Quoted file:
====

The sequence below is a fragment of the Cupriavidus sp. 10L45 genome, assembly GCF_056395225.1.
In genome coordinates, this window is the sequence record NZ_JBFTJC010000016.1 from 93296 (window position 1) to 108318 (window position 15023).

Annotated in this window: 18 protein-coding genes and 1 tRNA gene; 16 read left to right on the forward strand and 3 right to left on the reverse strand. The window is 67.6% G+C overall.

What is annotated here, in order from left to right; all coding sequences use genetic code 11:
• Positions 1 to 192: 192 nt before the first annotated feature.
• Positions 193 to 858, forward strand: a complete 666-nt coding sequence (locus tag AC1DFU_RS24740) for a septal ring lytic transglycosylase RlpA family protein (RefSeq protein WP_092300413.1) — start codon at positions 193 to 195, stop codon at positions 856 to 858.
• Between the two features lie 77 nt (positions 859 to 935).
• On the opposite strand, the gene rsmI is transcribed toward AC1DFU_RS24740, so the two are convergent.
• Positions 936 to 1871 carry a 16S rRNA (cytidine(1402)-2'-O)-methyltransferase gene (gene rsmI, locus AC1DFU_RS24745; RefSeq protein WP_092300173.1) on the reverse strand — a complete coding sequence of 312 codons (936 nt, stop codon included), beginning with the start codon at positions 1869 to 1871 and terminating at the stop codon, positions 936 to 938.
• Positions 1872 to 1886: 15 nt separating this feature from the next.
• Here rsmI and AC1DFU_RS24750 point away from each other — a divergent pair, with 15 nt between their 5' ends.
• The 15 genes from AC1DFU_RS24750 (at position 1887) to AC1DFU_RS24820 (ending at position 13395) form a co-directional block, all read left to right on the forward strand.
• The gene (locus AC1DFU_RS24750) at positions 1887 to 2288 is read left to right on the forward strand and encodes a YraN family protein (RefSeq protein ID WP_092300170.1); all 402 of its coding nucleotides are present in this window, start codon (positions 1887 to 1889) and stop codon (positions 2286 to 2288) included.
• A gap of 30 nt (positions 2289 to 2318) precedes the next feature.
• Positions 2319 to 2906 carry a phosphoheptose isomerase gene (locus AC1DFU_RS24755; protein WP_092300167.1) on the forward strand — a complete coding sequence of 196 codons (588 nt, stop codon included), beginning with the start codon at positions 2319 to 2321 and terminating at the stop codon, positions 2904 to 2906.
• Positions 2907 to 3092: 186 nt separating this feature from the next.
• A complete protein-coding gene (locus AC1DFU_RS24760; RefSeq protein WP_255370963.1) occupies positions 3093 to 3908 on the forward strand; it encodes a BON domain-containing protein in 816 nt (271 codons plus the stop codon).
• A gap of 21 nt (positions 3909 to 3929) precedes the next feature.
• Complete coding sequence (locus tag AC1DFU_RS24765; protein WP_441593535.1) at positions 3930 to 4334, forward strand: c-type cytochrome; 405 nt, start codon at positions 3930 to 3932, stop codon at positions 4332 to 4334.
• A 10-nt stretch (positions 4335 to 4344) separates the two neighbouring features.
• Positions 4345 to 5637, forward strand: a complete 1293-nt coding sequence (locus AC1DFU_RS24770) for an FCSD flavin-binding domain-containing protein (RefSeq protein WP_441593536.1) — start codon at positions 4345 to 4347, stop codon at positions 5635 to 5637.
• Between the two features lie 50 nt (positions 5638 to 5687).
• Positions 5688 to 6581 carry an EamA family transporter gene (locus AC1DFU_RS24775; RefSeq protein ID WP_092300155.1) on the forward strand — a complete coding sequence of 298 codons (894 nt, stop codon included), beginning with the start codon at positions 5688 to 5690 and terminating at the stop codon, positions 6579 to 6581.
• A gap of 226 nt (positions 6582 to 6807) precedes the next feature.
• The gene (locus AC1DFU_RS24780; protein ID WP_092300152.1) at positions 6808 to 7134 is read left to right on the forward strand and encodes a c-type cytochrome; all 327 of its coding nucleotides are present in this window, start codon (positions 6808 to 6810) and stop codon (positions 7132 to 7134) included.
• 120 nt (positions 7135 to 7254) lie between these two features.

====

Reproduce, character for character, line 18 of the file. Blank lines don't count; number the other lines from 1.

• A gap of 21 nt (positions 3909 to 3929) precedes the next feature.